Date: May 1st, 2011
Each year, as many as 5 million Americans are diagnosed with valve disease. There are a number of different types of valve disease and all of them involve defects or damage to one or more of the heart’s four valves. While some types are not serious, others can lead to major complications, including death. Fortunately, most valve disease can be successfully treated with surgery in patients of all ages and races.
The Valve Disease Gap
Cardiovascular diseases—which include heart diseases and stroke—are the leading cause of death in the United States. More than 800,000 people die from cardiovascular diseases each year. But the picture is even more dismal for African Americans who have a much higher rate of mortality—in 2007, African American men were 30% more likely to die from heart disease than non-Hispanic white men.
African Americans are also disproportionately impacted by valve disease, in part because of gaps in diagnosis and treatment, but also because they have higher rates of other cardiovascular diseases that also increase their risk of valve disease. Coronary artery disease and high blood pressure, for instance, can lead to some types of valve disease.
Valve Disease Basics
Every day our hearts beat up to 100,000 times and pump around 2,000 gallons of blood. The valves keep blood moving in one direction and with the right amount of force—preventing the blood from leaking backwards as it’s pumped through the heart. In most cases, when a valve is damaged it disrupts blood flow by not opening or closing properly. When a valve doesn’t fully close and allows blood to leak backwards, it’s referred to as regurgitation. It is also commonly called insufficiency, or a leaky valve. Stenosis is when a valve doesn’t fully open so not enough blood flows through—also commonly called a sticky, narrowed, or stiff valve. The most common types of valve disease involve the aortic and mitral valves.
Mitral valve prolapse is a common type of regurgitation where the leaflets of the valve “flap” backwards and allow blood to leak. An estimated 2 – 3% of the population have the disease, although in most cases treatment isn’t needed.
Valve problems can be there at birth (congenital) or acquired from damage later in life—infection, hardening of the valves, and other cardiovascular diseases can cause damage. Age is a common risk factor for many of the acquired types of valve disease such as aortic stenosis where calcium builds up over the years and causes the valve to stiffen. Race can also impact risk, for example, African Americans are more likely to need surgery of the mitral valve at a younger age than Caucasians. Scientists aren’t entirely sure why this is true but believe it’s a combination of higher risk and lack of access to good primary care.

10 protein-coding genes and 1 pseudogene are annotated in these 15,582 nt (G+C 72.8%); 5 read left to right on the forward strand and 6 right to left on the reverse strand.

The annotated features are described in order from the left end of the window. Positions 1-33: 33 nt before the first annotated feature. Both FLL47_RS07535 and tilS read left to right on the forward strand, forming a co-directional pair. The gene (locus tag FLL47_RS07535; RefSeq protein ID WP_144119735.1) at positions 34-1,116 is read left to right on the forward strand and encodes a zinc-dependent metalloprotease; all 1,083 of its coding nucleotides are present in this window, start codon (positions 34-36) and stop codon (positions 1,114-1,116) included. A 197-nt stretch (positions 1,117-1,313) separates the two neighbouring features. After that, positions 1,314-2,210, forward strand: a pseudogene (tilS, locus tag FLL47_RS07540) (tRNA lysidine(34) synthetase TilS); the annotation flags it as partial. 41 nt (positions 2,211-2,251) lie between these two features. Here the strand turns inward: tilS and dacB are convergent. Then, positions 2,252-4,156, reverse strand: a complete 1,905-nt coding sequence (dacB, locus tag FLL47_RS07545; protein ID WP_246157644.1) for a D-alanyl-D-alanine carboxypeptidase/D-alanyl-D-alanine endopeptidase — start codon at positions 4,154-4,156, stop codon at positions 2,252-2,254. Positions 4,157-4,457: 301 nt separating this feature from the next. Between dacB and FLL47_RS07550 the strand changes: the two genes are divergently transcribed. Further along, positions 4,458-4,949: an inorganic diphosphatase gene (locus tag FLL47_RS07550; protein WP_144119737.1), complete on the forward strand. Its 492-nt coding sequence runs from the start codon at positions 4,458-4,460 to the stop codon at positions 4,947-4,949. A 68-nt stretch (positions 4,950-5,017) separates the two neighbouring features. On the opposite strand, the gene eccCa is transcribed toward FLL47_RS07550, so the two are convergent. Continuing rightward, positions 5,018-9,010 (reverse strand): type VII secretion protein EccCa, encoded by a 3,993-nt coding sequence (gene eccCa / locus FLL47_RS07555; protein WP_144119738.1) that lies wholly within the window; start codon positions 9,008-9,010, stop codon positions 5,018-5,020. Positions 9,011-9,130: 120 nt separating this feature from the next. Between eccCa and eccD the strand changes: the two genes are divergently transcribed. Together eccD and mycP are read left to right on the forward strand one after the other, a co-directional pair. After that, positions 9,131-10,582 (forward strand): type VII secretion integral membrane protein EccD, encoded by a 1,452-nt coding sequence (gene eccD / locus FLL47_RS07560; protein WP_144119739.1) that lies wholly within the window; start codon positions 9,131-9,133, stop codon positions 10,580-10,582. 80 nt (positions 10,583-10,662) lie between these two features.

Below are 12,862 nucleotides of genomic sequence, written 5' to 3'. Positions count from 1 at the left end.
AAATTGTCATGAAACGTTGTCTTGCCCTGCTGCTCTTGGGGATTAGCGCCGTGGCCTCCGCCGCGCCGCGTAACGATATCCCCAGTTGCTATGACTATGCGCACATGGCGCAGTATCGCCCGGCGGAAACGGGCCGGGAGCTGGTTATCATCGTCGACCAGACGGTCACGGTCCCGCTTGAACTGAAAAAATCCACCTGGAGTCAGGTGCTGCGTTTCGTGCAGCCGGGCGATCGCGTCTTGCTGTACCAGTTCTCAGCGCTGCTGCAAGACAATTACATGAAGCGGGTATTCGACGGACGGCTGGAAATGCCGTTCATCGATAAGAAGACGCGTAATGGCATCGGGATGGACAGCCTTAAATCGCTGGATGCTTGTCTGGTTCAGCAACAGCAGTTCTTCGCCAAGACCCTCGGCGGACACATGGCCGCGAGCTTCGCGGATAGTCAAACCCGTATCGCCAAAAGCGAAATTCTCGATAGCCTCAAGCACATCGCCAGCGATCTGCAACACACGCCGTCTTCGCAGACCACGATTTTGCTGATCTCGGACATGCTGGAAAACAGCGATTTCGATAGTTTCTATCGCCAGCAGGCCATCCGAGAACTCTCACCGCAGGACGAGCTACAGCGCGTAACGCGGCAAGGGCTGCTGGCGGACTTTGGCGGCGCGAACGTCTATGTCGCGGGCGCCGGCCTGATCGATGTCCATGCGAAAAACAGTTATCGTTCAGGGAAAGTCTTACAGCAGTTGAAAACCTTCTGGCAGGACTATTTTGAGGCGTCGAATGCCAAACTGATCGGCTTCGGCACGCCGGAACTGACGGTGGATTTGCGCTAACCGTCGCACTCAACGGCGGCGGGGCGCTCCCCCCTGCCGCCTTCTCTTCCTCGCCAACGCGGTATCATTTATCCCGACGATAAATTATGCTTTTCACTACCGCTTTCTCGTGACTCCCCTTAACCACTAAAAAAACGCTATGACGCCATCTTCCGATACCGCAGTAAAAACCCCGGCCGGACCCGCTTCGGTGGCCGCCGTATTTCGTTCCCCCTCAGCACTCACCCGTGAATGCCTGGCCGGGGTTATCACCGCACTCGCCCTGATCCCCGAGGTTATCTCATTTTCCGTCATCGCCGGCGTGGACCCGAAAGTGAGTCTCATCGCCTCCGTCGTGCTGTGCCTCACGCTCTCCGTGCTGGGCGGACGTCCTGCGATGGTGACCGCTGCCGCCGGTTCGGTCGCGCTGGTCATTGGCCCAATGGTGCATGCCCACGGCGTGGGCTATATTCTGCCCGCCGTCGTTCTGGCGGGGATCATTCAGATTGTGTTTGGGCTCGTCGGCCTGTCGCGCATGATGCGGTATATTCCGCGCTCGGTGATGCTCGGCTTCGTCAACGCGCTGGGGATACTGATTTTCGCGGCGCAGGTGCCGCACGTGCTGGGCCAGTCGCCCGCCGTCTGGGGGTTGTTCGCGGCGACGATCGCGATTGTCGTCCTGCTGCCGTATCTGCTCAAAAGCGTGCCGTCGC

What to Expect from Treatment
When valve damage reduces blood flow the heart has to work harder and the body gets less oxygen—leading to a number of symptoms such as shortness of breath, dizziness, fatigue, pain, and lightheadedness. However, some people with valve disease don’t have any symptoms, even when their disease is severe. In these cases, a heart murmur (heard only by a trained professional) is the most important clue, making it especially important to see a doctor if valve disease is suspected.
Valve disease can lead to even more serious diseases and conditions like heart attacks, irregular heart beats, heart failure, and even stroke. With aortic stenosis, a common type of valve disease in older Americans, the average life expectancy once symptoms start is less than three years.
While some cases of valve disease only need to be monitored, others need treatment to provide relief from symptoms, slow the disease, and prevent serious complications. There are currently NO drugs that keep valve disease from getting worse or that undo damage already done. However, there are some drugs that provide temporary relief from symptoms.
Fortunately surgery is usually an effective treatment for valve disease. It has a very high success rate, and in most cases, improves quality of life and adds many more healthy years to a patient’s life. For most patients, the risk of complications and death from surgery is very low—in fact the survival rate is around 97% and higher. While the risk of complications does rise slightly with age, age alone is not a reason to avoid surgery. Unless a person has other serious diseases or conditions that could complicate the surgery, they are most likely a good candidate—at any age.
Valve surgery typically involves either repair or replacement. Repair is the preferred option when possible because it avoids introducing a foreign object (the new valve) into the body. When repair isn’t possible, the valve is replaced by either a mechanical (man-made) or bioprosthetic (tissue from animals or humans) valves. Both have risks and benefits. For instance, mechanical valves don’t wear out but do require patients to take blood-thinning drugs to prevent clots. Tissue valves have less risk of clots but don’t last as long. The best choice for the patient depends on their medical history and personal preferences.
Even though valve disease can usually be successfully treated, facing a diagnosis can be scary and leave you with many questions. There area number of great resources out there can help you understand more about the disease and what to expect. A few are noted below:
- Adam’s Heart Valve Surgery Blog
Read about patient experiences, commonly asked questions, and heart valve surgery basics on this helpful blog from a former valve disease patient
- Alliance Valve Disease Website
Listen to podcast interview with patients and health care professionals, take a quiz to test your knowledge about valve disease, and read e-brochures on valve disease basics